Bill Ghrist
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In the REAL World, syncronization is simply not a problem, nor has it ever been one. "Wires getting attracted to each other" is ridiculous, this could only occur if one had opposite graveling voltage, which it doesn't.
Big nuclear plants only have to parallel once every fuel cycle (like every 18months to 2 years) and other plants paralleling the unit's is a piece of cake. this shouldn't even be a discussion as it is not a discussion among power plant operators or grid operators.
Wit the grid, when a large loss of gerneration occurs...like when PG&E was testing a dual-full load trip/paralleling breaker opening with the instant loss of 2400 MWs...that is when you feel it. I was on the day they tested this and it seem that our 210 MW generator almost jumped off it's pedestal! Every generator in the system had to instantly make up for loss of 2400 megawatts which meant the steam governor valves (which respond to "speed of the system" immediately opened up to allow for more power. Fun times...
David

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| Wit the grid, when a large loss of gerneration occurs...like when PG&E | was testing a dual-full load trip/paralleling breaker opening with the | instant loss of 2400 MWs...that is when you feel it. I was on the day | they tested this and it seem that our 210 MW generator almost jumped | off it's pedestal! Every generator in the system had to instantly make | up for loss of 2400 megawatts which meant the steam governor valves | (which respond to "speed of the system" immediately opened up to allow | for more power. Fun times...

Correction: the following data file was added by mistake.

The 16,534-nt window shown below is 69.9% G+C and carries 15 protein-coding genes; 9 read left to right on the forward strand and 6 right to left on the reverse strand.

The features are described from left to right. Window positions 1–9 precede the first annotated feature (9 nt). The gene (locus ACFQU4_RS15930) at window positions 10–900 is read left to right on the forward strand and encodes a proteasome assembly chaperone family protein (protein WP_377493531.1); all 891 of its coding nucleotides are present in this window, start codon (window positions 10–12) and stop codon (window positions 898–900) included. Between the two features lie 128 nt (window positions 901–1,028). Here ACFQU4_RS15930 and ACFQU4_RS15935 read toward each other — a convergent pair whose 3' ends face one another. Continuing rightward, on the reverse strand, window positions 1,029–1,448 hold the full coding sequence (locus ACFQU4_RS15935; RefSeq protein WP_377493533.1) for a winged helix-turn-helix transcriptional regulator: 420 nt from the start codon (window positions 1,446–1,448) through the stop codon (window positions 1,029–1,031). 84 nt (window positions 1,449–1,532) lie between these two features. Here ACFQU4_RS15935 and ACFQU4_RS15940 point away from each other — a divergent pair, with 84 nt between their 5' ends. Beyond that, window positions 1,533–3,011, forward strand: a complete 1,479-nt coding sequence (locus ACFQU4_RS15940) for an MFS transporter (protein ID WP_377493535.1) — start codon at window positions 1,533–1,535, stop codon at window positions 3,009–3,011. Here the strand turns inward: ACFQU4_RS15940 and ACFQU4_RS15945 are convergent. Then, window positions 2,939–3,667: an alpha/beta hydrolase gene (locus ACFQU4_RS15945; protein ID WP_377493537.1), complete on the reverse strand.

I wonder how their generator(s) reacted to that (sudden loss of load).
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| Phil Howard KA9WGN (ka9wgn.ham.org) / Do not send to the address below |
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On Feb 21, 2:42 pm, snipped-for-privacy@ipal.net wrote:

I don't know. I suspect because they are DC, at least they were back then, they were able to absorb the lost of generation. BTW...Load is the demand, Generation is they supply. We lost generation, not load, thus voltage was dragged down in the entire system.
David
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wrote:

--------- DC??? Since when since Edison's time has any utility system had DC generators? Particularly ones in the multimegawatt range. DC transmission lines- true but that doesn't change the problem with generators which has a lot to do with the mechanical behaviour of the prime movers.
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Don Kelly snipped-for-privacy@shawcross.ca